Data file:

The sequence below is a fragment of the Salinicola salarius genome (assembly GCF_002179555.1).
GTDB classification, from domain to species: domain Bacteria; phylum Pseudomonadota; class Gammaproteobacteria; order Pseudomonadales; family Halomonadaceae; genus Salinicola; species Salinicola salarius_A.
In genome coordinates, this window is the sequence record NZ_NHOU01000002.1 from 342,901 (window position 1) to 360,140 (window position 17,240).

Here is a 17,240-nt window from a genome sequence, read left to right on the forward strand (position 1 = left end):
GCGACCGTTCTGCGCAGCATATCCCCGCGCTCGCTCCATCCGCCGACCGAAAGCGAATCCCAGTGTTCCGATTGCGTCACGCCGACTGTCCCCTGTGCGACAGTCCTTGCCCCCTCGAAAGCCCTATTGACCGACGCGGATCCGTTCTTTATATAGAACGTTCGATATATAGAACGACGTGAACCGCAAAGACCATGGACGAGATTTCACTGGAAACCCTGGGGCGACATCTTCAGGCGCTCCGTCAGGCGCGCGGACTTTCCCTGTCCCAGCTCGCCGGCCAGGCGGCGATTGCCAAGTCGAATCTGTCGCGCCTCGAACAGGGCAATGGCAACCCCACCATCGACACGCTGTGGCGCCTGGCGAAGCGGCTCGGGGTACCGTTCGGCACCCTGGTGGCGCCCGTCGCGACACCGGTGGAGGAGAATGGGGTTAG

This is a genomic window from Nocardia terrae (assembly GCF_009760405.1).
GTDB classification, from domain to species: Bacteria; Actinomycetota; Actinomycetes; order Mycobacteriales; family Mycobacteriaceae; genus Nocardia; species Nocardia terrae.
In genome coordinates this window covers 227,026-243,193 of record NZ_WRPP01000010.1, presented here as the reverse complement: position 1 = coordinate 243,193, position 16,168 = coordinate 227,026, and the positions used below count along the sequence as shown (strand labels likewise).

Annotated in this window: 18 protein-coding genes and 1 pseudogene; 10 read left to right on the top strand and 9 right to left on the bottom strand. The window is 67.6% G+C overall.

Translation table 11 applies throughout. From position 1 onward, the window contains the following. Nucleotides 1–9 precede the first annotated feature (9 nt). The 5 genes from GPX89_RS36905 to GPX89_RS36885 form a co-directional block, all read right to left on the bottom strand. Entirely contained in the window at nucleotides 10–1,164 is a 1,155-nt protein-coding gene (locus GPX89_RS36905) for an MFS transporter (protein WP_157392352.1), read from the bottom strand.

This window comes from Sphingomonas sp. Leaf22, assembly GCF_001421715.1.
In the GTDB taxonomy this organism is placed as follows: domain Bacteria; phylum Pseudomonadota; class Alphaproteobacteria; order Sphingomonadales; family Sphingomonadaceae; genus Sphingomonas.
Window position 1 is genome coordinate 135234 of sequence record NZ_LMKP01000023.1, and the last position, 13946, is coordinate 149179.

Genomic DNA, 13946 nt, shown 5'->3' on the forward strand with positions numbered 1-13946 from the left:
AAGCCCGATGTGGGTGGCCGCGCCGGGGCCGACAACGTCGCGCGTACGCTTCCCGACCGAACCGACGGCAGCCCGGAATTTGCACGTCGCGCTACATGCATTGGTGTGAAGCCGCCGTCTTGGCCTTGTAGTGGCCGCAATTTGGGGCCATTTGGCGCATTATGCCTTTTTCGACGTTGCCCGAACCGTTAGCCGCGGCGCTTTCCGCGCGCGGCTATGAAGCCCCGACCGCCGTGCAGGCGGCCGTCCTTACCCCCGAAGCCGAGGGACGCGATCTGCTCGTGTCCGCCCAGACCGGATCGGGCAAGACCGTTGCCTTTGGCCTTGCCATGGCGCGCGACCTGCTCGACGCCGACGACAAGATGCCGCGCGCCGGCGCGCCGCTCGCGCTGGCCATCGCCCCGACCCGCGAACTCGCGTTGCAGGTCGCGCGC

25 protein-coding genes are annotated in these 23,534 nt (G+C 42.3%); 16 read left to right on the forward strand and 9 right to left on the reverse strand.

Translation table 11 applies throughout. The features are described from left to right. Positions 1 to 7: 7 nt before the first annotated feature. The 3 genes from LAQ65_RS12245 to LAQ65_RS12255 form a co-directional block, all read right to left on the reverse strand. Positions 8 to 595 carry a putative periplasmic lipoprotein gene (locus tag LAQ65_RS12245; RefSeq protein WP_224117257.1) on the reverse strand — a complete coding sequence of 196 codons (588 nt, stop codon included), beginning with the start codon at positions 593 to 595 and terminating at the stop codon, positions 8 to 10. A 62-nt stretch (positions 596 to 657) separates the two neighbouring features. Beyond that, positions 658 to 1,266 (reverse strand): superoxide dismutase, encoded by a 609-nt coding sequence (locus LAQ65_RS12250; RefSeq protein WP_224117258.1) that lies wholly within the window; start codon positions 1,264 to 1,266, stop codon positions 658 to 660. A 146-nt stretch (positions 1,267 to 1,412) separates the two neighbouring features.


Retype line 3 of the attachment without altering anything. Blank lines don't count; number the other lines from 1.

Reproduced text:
In genome coordinates, this window is the sequence record NZ_NHOU01000002.1 from 342,901 (window position 1) to 360,140 (window position 17,240).